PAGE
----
Acknowledge and understand that I am a card-carrying DRAMA ANGEL! (Everyone says it.) That, plus a false-lash devotee, so I feel uniquely qualified to comment on this mascara’s performance, which is perfectly decent. It has a skinny, comb-shaped plastic applicator that very gently imparts the mascara gunk—it took me three coats to wind up with a discernibly different lower lash line, but when I did, my eyelashes were threadlike in their definition and weight, four times their normal stub-length, and looking nice, generally, if we accept that nice is what you say when there’s nothing else to note. I recommend this mascara if you want to apply every one of the world’s best adjectives and nouns-as-adjectives to your head at once, given this product’s name, and particularly if you like long, delicate, individualized lash looks. Also, being nice and a Drama Angel at the same time, which I truly do.

Maybelline Volum’ Express The Colossal Spider Lash Mascara, $6, Target

[Note: You can see this mascara on my left eye through the remainder of the photos and GIFs in this article!]

What it is/is supposed to do:

Per the brand’s website: “Volum’ Express® The Colossal Spider Effect™ Mascara delivers bold volume and maximum length for dramatic eye makeup looks.”

What it actually does:

Sit just fine with me. Its oblong wand tapers usefully from the width of a pencil point to a pinecone-lookin’ fat base, and pointing the slender side to your outer lashes means hitting your inner ones with the broader part of the spire—which, in turn, means success. This isn’t for those of us who are after precise lash definition—but if you are not only fine with but rabidly desirous of volume above all, you’ll likely be into this. One coat, stroked on like you’re oil-painting with a feather, is more than enough, and your lashes get that glopped-together triangle look if you decide otherwise (an effect which I also love, but am trying to be equanimous about, given that I imagine both card-carrying Tammy Fayes like me and no-makeup Margarets alike are reading this jawn). Never put this on in a car.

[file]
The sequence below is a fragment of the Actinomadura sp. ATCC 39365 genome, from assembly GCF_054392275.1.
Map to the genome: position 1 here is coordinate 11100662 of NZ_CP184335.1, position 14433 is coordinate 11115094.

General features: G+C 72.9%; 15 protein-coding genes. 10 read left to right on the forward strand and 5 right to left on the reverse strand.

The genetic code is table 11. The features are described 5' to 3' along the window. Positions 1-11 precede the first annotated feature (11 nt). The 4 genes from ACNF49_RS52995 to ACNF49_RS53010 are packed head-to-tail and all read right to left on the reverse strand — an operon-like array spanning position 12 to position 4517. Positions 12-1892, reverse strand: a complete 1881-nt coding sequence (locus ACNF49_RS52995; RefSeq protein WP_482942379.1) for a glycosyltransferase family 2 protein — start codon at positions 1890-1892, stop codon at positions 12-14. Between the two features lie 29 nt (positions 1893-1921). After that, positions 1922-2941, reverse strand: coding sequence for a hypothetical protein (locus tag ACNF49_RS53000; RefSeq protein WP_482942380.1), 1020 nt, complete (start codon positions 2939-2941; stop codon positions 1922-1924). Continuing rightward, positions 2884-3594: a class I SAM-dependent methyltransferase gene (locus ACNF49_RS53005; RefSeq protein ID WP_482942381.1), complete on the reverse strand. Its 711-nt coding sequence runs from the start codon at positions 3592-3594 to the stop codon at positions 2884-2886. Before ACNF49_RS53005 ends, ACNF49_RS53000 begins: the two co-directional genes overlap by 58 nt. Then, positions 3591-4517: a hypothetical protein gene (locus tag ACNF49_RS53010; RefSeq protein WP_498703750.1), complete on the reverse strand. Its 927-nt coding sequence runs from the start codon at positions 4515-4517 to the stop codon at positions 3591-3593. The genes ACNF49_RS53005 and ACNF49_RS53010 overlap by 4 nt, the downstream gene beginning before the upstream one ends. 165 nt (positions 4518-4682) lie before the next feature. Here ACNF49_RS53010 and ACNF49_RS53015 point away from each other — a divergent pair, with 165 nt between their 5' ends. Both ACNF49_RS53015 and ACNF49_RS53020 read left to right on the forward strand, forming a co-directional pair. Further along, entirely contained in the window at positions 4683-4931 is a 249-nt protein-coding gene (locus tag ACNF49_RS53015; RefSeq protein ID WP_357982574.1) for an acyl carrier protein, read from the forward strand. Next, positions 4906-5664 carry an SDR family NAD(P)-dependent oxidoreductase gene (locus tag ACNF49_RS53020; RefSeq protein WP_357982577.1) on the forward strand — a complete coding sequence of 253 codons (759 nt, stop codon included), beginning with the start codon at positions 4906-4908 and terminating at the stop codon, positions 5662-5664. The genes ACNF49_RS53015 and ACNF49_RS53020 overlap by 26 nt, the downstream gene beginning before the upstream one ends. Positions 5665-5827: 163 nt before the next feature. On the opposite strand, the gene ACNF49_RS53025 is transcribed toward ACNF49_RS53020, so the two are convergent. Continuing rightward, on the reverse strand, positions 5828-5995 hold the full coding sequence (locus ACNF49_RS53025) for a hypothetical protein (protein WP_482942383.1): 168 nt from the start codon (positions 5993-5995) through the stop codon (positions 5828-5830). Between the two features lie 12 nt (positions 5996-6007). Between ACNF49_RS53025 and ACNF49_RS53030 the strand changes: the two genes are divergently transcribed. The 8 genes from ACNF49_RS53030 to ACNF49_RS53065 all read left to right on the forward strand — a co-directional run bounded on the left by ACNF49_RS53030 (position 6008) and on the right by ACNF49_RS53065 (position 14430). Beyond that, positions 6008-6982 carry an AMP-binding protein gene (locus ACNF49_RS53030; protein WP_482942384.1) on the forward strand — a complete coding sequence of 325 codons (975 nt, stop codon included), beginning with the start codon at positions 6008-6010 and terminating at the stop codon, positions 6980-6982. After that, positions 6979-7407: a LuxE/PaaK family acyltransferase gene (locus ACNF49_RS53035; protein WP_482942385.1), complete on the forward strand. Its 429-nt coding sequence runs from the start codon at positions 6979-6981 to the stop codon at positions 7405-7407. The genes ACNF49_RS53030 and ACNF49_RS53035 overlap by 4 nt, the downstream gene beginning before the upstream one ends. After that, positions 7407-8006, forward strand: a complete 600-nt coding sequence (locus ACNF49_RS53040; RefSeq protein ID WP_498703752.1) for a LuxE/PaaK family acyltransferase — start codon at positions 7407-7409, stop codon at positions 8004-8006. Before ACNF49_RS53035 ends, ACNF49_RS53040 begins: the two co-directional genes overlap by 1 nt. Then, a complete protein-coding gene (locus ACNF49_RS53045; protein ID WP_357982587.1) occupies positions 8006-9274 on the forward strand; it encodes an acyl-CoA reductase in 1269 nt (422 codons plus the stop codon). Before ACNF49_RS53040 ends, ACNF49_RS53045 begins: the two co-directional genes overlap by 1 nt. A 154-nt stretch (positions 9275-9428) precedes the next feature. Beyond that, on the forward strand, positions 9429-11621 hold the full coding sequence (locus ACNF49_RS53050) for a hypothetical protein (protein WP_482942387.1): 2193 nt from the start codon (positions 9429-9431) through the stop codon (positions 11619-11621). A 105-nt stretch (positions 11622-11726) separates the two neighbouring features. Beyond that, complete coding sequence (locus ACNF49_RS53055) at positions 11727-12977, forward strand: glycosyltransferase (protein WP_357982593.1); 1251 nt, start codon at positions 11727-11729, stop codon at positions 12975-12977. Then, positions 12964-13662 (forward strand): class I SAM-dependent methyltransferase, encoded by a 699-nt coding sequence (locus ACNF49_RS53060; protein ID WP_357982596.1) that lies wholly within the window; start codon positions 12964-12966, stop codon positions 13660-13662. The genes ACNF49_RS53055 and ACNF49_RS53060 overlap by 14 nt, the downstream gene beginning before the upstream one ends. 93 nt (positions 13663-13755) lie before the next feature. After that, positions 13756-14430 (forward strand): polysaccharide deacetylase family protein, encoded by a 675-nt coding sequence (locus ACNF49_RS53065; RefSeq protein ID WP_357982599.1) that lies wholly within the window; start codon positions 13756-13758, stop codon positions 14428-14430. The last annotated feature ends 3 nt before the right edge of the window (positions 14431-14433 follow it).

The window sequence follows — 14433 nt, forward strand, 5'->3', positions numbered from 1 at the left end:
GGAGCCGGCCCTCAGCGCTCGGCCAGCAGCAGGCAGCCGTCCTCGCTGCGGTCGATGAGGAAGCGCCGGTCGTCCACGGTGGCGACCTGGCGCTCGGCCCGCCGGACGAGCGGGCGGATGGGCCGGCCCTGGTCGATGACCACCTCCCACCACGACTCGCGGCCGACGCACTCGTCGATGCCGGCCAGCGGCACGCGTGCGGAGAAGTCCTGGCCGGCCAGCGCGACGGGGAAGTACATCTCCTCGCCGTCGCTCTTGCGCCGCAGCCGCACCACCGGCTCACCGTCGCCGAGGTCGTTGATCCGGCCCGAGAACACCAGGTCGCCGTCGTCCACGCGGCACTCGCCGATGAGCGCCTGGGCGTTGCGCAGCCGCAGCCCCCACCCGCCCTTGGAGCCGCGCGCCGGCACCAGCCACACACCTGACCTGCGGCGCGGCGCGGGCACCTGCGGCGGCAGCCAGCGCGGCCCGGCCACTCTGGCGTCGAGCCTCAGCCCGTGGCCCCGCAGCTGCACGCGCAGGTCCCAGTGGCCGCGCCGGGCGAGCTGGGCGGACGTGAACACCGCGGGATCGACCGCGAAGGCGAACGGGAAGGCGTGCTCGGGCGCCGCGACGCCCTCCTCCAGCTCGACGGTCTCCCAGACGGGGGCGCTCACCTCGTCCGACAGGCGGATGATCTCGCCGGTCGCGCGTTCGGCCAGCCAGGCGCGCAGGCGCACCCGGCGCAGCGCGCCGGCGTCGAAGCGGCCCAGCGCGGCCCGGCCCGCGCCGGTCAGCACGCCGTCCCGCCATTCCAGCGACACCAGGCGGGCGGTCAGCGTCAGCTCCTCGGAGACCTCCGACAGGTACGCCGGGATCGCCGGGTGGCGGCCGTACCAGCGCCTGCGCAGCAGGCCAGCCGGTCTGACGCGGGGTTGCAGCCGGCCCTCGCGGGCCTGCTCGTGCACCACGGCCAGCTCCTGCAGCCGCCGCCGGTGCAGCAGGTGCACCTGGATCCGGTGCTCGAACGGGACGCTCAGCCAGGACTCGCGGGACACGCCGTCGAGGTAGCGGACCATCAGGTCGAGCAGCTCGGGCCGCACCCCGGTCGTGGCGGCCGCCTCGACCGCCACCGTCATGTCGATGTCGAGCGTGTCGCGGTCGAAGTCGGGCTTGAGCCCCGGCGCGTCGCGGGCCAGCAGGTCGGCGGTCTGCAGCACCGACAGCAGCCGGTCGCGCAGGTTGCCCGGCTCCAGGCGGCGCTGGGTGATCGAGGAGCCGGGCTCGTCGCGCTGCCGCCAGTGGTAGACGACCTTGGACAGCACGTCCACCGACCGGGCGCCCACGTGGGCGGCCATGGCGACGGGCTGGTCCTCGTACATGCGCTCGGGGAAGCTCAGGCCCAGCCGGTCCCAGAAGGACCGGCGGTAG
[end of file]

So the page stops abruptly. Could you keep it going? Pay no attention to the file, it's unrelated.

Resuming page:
Make Up For Ever Pro Sculpting Face Palette, $45, Sephora

What it is/is supposed to do:

Per the product copy on Sephora: “A four-in-one cream palette that naturally and easily transforms your face with the power of light.”

What it actually does:

Not so very much! The coverage and pigmentation were both too sheer to transform much of anything, whether I used my Beautyblender or my fingerprints. The lightest pearlescent shade made me look pallid, which the brown contour shade contrasted with too harshly. That wasn’t so bad, though, because it was barely true. Using this palette was kind of like when, as a teenager, I was told you could get high on oregano: You try it out, and then spend double the time you did using it trying to convince yourself you notice any difference. I am insulted on behalf of the “power of light,” and that you are expected to pay almost half a sawbuck for these flimsy nothing-creams—I’m bummed, too, because this product comes in an inclusive shade range, which is on the rarer side when it comes to contouring/highlighting products. The one upside is the coral/rose square: I had never used a reddish shadow to contour my forehead before, and doing so with this palette resulted in a pretty, biological-looking smear of color, for the little it showed up. I’m looking forward to trying that color-blend in actual existence. In the meantime, for those desirous of an adjustable contour kit: This one from Cover FX comes in a range of shades.

NYX Cosmetics Lip Lingerie Liquid Lipstick in Exotic, $7, Ulta

What it is/is supposed to do:

Per the product copy on Ulta: “Slip into something seductive with NYX Cosmetics’ Lip Lingerie Liquid Lipstick, a weightless liquid lipstick with a plush matte finish. Available in a range of color-kissed nudes, each sultry shade will coat the curves of your lips with irresistibly creamy color.”

What it actually does: